Durango Herald: Colorado senators from both parties were on the defense Tuesday, as they gave tentative approval to a measure that includes more money for rural lawmakers.

A bill that won tentative approval on a voice vote includes a 22 percent per diem increase for the 41 lawmakers who live more than 50 miles from Denver. The hike of $33 per day when lawmakers are in Denver is included in a routine legislative accounting bill. The total taxpayer cost for the per diem hike is $189,000 a year.

A pay raise? No way, senators from both parties argued Thursday. They cringed at the suggestion they’re padding their own pockets.

Republican Senate Leader Bill Cadman pointed out that lawmakers’ pay is not going up, just reimbursement for expenses. He took the podium to bitterly condemn news media accounts calling the change a “pay hike,” saying the public has misunderstood the accounting bill.

“And we wonder why people are confused about what we do for them,” Cadman said.

Cadman’s counterpart, Senate Democratic Leader John Morse, argued that the per diem hike is scheduled to go up under current law, and that the bill before the Senate on Tuesday only rectified the books.

“If this bill were to fail, and there has been a lot of discussion ... (the per diem hike) still goes into effect July 1. The money would just have to come from somewhere else,” Morse said.

Some lawmakers have voted against the accounting bill, if only to make a statement. The bill passed the House 34-28, an unusually narrow margin. In the Senate, Democratic Sen. Jeanne Nicholson rose to say she couldn’t support the bill including the per diem hike.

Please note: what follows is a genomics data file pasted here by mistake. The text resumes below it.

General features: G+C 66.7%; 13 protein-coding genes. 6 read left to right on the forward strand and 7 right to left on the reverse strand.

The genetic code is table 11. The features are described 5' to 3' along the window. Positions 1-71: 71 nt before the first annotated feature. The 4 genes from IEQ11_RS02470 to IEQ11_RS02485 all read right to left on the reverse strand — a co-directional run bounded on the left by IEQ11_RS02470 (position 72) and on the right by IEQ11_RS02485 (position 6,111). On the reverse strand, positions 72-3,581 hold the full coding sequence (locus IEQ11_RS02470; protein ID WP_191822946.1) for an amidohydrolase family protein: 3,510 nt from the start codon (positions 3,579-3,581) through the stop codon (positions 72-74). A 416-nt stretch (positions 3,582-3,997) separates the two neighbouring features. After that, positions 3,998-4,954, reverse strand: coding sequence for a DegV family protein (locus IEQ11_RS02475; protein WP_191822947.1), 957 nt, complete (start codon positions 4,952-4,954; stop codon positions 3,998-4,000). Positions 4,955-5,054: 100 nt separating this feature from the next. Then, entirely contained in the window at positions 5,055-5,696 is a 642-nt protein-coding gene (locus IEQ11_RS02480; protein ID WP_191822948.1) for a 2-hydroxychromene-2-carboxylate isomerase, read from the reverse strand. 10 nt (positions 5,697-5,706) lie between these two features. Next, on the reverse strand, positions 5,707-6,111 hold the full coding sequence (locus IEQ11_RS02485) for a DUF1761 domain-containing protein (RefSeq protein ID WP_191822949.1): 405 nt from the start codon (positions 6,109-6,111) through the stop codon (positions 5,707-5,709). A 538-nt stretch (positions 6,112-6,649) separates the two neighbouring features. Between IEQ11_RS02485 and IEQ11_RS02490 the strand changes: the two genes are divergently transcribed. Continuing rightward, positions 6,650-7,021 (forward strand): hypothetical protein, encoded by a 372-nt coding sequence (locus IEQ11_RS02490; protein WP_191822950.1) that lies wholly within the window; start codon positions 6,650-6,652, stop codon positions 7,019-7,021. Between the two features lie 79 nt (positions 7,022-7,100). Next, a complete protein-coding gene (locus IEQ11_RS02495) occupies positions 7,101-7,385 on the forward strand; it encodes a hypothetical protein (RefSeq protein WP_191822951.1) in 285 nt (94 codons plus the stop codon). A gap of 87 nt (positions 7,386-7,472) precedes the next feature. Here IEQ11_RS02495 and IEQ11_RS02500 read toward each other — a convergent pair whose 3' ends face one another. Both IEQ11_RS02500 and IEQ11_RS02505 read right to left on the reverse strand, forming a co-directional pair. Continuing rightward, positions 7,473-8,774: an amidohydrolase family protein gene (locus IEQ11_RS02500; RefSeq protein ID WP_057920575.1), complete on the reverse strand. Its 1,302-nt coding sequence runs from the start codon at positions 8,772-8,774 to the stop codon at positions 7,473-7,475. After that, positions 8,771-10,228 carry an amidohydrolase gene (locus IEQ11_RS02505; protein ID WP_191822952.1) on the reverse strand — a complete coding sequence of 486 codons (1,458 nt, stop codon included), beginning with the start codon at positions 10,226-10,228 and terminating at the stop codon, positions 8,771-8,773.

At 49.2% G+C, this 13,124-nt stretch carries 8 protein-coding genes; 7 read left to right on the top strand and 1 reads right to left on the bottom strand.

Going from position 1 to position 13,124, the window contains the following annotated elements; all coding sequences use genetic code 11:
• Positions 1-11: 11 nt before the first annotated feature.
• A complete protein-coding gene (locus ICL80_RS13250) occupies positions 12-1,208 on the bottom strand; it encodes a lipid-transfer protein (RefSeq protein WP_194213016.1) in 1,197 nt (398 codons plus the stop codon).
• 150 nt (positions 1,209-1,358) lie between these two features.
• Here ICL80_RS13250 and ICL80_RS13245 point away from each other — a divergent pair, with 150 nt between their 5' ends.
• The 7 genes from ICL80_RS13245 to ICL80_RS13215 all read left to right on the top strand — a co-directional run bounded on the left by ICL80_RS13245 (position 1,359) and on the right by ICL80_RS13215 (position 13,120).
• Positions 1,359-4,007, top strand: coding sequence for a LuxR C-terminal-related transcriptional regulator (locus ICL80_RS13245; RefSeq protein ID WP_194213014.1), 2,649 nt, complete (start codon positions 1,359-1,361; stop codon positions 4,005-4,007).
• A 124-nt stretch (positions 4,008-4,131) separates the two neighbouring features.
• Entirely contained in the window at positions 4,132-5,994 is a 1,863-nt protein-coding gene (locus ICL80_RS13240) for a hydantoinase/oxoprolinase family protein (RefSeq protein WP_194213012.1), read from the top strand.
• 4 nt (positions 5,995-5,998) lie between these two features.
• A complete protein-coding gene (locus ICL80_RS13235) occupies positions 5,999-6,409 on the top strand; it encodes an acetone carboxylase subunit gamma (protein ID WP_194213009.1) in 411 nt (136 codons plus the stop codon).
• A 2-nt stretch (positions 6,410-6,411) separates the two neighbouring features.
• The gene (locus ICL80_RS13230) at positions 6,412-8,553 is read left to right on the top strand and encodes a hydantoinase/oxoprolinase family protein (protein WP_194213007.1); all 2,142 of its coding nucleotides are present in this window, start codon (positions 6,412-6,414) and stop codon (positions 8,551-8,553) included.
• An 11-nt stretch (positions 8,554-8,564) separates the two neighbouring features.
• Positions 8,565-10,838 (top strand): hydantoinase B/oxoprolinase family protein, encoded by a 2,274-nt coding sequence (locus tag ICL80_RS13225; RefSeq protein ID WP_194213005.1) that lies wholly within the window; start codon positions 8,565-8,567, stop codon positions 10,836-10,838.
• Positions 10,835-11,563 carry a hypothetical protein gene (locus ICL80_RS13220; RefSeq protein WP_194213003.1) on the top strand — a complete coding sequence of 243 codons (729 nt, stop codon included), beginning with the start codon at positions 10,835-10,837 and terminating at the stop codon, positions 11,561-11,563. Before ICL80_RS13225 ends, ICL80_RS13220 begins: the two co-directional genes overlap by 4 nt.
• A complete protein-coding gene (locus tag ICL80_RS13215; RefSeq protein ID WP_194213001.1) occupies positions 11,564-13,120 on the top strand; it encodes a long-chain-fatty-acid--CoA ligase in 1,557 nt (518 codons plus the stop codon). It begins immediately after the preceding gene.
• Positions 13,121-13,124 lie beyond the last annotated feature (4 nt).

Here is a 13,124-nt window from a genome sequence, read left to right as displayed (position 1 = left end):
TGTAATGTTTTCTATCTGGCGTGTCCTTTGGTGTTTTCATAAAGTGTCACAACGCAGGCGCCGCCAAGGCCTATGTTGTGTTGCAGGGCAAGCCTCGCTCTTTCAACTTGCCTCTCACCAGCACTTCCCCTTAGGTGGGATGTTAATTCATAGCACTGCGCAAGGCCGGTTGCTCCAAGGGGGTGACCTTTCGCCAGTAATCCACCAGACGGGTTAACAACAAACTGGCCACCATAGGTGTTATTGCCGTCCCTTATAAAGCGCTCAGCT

“We know that many of the people in Colorado are still struggling financially,” said Nicholson, who comes from Gilpin County and will receive the extra $33 per day.

Nicholson was not alone in voting against the accounting bill, but a roll call on the measure was not taken, making it impossible to say how each senator voted. A more formal vote is pending, after which the accounting bill goes to the desk of Gov. John Hickenlooper, who has also defended the per diem hike.

“I realize it’s politically unpopular, but I think it’s probably the right thing to do,” Hickenlooper said last week.

WHAT THEY MADE

The following chart reflects the total gross direct compensation to Southern Colorado lawmakers during the fiscal year that ended July 1. It includes their legislative salary before withholding, per diem, mileage reimbursement (46 cents per mile in 2011), airfare reimbursement and interim committee reimbursement. It does not reflect health care benefits or Public Employees’ Retirement Association benefits that they are eligible to receive. Each of the lawmakers below, or their successors, will be eligible for up to $3,960 more next year.

Sen. Greg Brophy, R-Wray (represents Prowers County): $53,086.21

Rep. Jon Becker, R-Fort Morgan (represents Crowley County): $53,040.31

Rep. Ed Vigil, D-Fort Garland: $52,695.45

Rep. Wes McKinley, D-Cokedale: $51,516.00

Sen. Gail Schwartz, D-Snowmass Village (represents San Luis Valley): $51,164.91

Rep. Tom Massey, R-Poncha Springs: $51,124.80

Sen. Angela Giron, D-Pueblo: $49,969.74

Rep. Keith Swerdfeger, R-Pueblo West: $49,954.08

Rep. Bob Gardner, R-Colorado Springs (represents part of Fremont County): $49,916.14

*Rep. Sal Pace, D-Pueblo: $49,570.30 (as House minority leader in 2011, Pace was eligible to claim per diem year-round)

Sen. Kevin Grantham, R-Canon City: $48,120.96